Alabaster council reappoints Moseley to BOE

Published 9:30 am Tuesday, April 25, 2017

By NEAL WAGNER / Managing Editor

ALABASTER – The current president of the Alabaster Board of Education will continue to serve on the board for the next five years after the City Council reappointed him during an April 24 meeting.

Council members voted unanimously during the meeting to reappoint Adam Moseley to another five-year term ending in 2022. Ward 2 Councilman Rick Ellis nominated Moseley for reappointment, and no other nominations were made.

Moseley, a former City Council member, has been serving on the School Board since 2012, and has been board president since 2013. He works in corporate communications at Blue Cross Blue Shield of Alabama, and has multiple children attending Alabaster schools.

The reappointment came about two weeks after council members interviewed Moseley and fellow School Board candidates Margaret Dawson, Nick Kopp and Edward Merrell for the seat on April 11.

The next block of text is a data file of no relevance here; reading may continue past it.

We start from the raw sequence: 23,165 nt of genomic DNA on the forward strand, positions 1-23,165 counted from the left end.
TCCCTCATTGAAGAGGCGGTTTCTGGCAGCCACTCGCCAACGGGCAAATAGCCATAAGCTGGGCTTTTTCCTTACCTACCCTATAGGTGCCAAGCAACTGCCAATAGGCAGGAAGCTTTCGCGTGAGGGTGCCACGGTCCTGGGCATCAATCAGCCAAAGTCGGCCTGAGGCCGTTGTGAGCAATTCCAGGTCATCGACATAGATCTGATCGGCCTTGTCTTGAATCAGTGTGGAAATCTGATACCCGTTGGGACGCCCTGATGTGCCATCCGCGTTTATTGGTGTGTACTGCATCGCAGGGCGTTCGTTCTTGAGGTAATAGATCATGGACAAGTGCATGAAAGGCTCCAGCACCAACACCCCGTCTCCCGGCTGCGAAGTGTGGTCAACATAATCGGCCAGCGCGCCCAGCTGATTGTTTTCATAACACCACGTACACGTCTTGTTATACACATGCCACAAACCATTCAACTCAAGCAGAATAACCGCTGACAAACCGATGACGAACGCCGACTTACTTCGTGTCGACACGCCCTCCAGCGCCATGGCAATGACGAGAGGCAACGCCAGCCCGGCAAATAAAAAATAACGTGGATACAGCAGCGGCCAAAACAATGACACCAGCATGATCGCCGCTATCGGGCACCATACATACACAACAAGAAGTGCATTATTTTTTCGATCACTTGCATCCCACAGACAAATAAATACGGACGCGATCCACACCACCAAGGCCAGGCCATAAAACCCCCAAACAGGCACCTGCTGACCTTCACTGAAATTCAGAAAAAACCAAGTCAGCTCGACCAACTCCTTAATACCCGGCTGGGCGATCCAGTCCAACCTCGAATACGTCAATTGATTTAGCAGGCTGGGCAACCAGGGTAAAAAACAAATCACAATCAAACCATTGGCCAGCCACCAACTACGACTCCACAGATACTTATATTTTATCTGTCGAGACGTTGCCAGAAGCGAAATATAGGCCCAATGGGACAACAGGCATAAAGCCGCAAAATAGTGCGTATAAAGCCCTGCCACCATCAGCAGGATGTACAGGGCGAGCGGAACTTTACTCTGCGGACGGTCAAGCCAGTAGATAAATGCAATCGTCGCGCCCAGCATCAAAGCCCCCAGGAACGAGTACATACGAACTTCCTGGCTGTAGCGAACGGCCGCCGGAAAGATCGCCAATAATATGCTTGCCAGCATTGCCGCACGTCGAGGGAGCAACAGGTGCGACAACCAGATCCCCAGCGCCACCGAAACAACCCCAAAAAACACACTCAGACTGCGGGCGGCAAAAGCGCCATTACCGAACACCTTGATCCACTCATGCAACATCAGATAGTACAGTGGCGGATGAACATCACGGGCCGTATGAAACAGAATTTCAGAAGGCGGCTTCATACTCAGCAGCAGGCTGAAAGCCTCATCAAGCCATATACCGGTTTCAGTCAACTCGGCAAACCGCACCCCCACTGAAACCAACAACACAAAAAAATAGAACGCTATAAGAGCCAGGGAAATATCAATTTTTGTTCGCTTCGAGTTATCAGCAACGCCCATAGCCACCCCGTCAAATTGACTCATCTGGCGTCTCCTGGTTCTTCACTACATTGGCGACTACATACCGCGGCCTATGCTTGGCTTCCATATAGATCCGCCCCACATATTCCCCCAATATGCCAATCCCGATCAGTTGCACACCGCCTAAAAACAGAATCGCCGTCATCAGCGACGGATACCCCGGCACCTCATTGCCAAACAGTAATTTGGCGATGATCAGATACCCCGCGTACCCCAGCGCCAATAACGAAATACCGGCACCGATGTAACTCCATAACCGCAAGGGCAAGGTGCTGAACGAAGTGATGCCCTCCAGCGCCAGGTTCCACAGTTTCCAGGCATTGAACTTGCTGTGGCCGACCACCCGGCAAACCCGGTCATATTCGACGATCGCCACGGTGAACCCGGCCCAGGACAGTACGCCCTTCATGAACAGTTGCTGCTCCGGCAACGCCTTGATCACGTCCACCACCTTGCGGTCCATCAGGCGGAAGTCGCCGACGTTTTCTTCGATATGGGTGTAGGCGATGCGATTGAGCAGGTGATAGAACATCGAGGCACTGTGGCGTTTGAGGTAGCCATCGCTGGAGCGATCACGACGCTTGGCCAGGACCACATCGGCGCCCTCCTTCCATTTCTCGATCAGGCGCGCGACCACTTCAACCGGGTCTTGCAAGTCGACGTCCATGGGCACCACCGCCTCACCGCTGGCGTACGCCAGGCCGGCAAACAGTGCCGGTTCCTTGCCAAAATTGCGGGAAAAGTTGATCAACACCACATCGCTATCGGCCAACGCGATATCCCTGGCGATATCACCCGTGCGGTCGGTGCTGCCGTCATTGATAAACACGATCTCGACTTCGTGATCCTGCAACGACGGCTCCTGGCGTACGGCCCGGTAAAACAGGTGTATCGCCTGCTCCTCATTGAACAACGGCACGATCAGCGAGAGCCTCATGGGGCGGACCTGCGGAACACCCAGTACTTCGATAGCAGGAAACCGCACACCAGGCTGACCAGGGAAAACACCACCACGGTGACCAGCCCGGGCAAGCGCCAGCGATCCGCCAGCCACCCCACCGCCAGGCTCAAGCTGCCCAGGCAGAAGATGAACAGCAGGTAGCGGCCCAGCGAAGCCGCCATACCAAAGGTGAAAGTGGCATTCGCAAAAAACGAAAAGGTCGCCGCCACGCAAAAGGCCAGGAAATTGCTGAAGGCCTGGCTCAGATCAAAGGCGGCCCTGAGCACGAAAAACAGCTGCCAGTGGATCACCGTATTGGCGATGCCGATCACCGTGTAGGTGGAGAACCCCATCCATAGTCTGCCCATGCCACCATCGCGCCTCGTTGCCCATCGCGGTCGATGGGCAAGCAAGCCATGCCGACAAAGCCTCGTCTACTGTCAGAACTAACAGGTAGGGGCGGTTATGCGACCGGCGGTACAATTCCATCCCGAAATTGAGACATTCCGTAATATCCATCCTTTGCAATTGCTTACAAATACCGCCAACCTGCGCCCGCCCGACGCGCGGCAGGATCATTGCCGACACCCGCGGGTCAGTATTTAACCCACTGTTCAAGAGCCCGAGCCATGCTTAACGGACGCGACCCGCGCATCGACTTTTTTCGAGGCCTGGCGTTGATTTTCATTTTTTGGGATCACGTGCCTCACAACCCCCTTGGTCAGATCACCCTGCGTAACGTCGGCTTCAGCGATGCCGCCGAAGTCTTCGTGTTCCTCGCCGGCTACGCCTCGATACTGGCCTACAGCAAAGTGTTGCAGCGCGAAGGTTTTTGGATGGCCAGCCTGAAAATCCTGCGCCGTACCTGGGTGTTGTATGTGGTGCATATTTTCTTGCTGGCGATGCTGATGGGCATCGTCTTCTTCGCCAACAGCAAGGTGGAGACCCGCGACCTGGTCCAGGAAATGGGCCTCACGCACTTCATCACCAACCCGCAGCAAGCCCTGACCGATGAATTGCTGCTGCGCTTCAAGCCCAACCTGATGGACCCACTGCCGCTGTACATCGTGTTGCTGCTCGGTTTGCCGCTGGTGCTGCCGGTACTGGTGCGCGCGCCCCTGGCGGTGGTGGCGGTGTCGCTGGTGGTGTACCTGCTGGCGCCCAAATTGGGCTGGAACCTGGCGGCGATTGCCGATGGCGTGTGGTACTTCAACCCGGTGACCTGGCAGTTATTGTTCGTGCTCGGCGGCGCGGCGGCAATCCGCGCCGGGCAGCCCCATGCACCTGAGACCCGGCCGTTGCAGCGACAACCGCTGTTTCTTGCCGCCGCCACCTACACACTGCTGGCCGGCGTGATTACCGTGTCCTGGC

Following the interviews, council members ranked each candidate and sent their selections anonymously to City Manager Brian Binzer before making the appointment.

During his interview, Moseley said he is proud of the progress the School Board has seen over the past several years, and said the district’s accreditation report, which had higher scores than surrounding school systems, is one of the system’s biggest accomplishments.

“Everything we said we were going to do when we started the school system, we’ve done, from facility upgrades to test scores,” Moseley said, noting the school system has tripled enrollment in Advanced Placement classes, and as a result has placed a higher emphasis on professional development for teachers. He said the school system creates well-rounded students by having a wide range of academic and extracurricular offerings.

He said he works to hold the school superintendent accountable while working with him to serve the city’s children.

“We can’t do anything without the recommendation of the superintendent. That’s the way it’s set up by state law,” Moseley said. “You’ve got to work hand-in-hand with the superintendent. If you don’t, you won’t have an effective system.”